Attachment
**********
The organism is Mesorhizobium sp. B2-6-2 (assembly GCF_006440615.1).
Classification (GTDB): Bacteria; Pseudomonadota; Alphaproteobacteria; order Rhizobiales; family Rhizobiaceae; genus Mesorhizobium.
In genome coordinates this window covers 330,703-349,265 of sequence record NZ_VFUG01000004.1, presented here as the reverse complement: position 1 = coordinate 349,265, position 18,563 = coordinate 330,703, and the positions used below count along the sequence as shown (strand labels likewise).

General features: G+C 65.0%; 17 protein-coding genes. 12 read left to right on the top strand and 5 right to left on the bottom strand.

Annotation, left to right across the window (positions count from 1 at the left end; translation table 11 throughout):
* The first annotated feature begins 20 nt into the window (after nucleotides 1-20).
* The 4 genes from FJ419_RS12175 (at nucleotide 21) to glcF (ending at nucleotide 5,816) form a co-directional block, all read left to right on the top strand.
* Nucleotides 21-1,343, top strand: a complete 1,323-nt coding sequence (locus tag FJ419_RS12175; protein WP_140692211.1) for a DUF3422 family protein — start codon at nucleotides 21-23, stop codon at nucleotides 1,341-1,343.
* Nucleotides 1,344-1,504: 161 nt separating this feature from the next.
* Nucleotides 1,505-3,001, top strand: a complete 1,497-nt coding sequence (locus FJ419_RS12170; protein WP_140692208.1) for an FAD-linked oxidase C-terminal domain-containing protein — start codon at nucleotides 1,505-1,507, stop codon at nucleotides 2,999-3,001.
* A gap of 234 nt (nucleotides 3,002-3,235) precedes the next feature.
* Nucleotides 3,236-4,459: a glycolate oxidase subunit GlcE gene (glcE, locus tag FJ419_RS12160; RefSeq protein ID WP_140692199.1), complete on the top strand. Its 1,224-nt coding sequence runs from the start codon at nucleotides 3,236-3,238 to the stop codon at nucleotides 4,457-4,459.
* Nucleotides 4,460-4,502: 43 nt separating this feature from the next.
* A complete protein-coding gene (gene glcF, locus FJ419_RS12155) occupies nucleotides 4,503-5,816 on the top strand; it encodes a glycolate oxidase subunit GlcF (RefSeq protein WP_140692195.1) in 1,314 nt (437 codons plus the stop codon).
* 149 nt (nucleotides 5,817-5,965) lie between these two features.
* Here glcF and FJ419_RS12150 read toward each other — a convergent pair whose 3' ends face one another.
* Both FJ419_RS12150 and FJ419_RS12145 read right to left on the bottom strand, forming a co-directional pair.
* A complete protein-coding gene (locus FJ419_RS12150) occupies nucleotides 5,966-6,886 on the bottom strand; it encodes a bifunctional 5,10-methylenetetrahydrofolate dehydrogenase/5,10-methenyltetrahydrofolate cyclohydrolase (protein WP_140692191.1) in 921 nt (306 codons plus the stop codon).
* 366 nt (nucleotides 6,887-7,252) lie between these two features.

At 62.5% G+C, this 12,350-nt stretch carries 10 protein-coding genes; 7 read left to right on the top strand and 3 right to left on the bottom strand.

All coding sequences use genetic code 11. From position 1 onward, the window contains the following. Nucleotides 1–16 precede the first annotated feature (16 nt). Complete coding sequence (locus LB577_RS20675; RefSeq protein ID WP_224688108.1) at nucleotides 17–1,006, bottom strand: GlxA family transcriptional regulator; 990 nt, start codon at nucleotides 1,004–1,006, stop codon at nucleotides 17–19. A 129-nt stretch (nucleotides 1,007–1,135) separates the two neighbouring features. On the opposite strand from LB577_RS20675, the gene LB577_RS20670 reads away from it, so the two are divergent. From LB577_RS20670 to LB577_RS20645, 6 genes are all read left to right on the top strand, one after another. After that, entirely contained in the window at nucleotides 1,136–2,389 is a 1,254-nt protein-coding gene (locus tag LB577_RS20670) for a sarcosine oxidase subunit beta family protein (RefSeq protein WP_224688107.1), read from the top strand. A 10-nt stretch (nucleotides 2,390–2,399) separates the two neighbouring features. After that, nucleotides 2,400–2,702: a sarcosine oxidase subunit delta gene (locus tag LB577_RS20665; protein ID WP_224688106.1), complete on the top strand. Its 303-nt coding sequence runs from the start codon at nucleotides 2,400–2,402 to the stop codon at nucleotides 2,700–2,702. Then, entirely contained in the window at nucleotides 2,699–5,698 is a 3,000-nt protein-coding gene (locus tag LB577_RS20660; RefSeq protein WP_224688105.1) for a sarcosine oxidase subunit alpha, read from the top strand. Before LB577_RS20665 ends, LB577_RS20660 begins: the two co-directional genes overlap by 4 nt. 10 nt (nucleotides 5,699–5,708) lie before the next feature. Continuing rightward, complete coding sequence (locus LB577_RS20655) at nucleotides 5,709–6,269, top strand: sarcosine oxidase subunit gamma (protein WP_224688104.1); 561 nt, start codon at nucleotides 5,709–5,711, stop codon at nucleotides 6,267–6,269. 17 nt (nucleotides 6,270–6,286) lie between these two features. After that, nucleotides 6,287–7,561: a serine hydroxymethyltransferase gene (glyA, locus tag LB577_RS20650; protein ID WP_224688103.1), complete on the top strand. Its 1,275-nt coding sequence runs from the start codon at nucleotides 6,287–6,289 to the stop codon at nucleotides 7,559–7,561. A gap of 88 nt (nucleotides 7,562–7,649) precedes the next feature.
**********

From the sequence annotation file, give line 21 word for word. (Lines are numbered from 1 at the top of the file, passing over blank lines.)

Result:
All coding sequences use genetic code 11. From position 1 onward, the window contains the following. Nucleotides 1–16 precede the first annotated feature (16 nt). Complete coding sequence (locus LB577_RS20675; RefSeq protein ID WP_224688108.1) at nucleotides 17–1,006, bottom strand: GlxA family transcriptional regulator; 990 nt, start codon at nucleotides 1,004–1,006, stop codon at nucleotides 17–19. A 129-nt stretch (nucleotides 1,007–1,135) separates the two neighbouring features. On the opposite strand from LB577_RS20675, the gene LB577_RS20670 reads away from it, so the two are divergent. From LB577_RS20670 to LB577_RS20645, 6 genes are all read left to right on the top strand, one after another. After that, entirely contained in the window at nucleotides 1,136–2,389 is a 1,254-nt protein-coding gene (locus tag LB577_RS20670) for a sarcosine oxidase subunit beta family protein (RefSeq protein WP_224688107.1), read from the top strand. A 10-nt stretch (nucleotides 2,390–2,399) separates the two neighbouring features. After that, nucleotides 2,400–2,702: a sarcosine oxidase subunit delta gene (locus tag LB577_RS20665; protein ID WP_224688106.1), complete on the top strand. Its 303-nt coding sequence runs from the start codon at nucleotides 2,400–2,402 to the stop codon at nucleotides 2,700–2,702. Then, entirely contained in the window at nucleotides 2,699–5,698 is a 3,000-nt protein-coding gene (locus tag LB577_RS20660; RefSeq protein WP_224688105.1) for a sarcosine oxidase subunit alpha, read from the top strand. Before LB577_RS20665 ends, LB577_RS20660 begins: the two co-directional genes overlap by 4 nt. 10 nt (nucleotides 5,699–5,708) lie before the next feature. Continuing rightward, complete coding sequence (locus LB577_RS20655) at nucleotides 5,709–6,269, top strand: sarcosine oxidase subunit gamma (protein WP_224688104.1); 561 nt, start codon at nucleotides 5,709–5,711, stop codon at nucleotides 6,267–6,269. 17 nt (nucleotides 6,270–6,286) lie between these two features. After that, nucleotides 6,287–7,561: a serine hydroxymethyltransferase gene (glyA, locus tag LB577_RS20650; protein ID WP_224688103.1), complete on the top strand. Its 1,275-nt coding sequence runs from the start codon at nucleotides 6,287–6,289 to the stop codon at nucleotides 7,559–7,561. A gap of 88 nt (nucleotides 7,562–7,649) precedes the next feature.